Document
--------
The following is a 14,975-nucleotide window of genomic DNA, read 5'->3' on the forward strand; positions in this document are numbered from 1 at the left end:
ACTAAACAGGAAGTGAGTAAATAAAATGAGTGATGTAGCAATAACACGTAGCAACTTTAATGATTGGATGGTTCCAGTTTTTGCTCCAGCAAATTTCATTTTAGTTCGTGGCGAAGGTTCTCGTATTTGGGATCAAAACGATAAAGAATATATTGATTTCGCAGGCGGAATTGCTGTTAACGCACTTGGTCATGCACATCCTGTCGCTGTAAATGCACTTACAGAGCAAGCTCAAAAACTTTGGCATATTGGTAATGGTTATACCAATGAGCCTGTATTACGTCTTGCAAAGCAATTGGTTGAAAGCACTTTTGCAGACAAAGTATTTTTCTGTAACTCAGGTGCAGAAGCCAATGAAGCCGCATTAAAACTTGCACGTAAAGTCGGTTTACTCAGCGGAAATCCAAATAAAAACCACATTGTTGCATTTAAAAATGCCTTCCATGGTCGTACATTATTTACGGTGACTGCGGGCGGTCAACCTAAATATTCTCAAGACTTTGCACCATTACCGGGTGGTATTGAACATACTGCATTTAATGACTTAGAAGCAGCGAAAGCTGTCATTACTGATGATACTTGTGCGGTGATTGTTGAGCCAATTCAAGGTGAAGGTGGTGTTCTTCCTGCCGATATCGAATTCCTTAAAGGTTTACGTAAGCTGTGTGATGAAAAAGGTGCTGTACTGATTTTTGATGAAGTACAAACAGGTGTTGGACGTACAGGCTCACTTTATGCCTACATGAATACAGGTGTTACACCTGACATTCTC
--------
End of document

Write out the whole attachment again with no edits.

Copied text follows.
The following is a 14,975-nucleotide window of genomic DNA, read 5'->3' on the forward strand; positions in this document are numbered from 1 at the left end:
ACTAAACAGGAAGTGAGTAAATAAAATGAGTGATGTAGCAATAACACGTAGCAACTTTAATGATTGGATGGTTCCAGTTTTTGCTCCAGCAAATTTCATTTTAGTTCGTGGCGAAGGTTCTCGTATTTGGGATCAAAACGATAAAGAATATATTGATTTCGCAGGCGGAATTGCTGTTAACGCACTTGGTCATGCACATCCTGTCGCTGTAAATGCACTTACAGAGCAAGCTCAAAAACTTTGGCATATTGGTAATGGTTATACCAATGAGCCTGTATTACGTCTTGCAAAGCAATTGGTTGAAAGCACTTTTGCAGACAAAGTATTTTTCTGTAACTCAGGTGCAGAAGCCAATGAAGCCGCATTAAAACTTGCACGTAAAGTCGGTTTACTCAGCGGAAATCCAAATAAAAACCACATTGTTGCATTTAAAAATGCCTTCCATGGTCGTACATTATTTACGGTGACTGCGGGCGGTCAACCTAAATATTCTCAAGACTTTGCACCATTACCGGGTGGTATTGAACATACTGCATTTAATGACTTAGAAGCAGCGAAAGCTGTCATTACTGATGATACTTGTGCGGTGATTGTTGAGCCAATTCAAGGTGAAGGTGGTGTTCTTCCTGCCGATATCGAATTCCTTAAAGGTTTACGTAAGCTGTGTGATGAAAAAGGTGCTGTACTGATTTTTGATGAAGTACAAACAGGTGTTGGACGTACAGGCTCACTTTATGCCTACATGAATACAGGTGTTACACCTGACATTCTC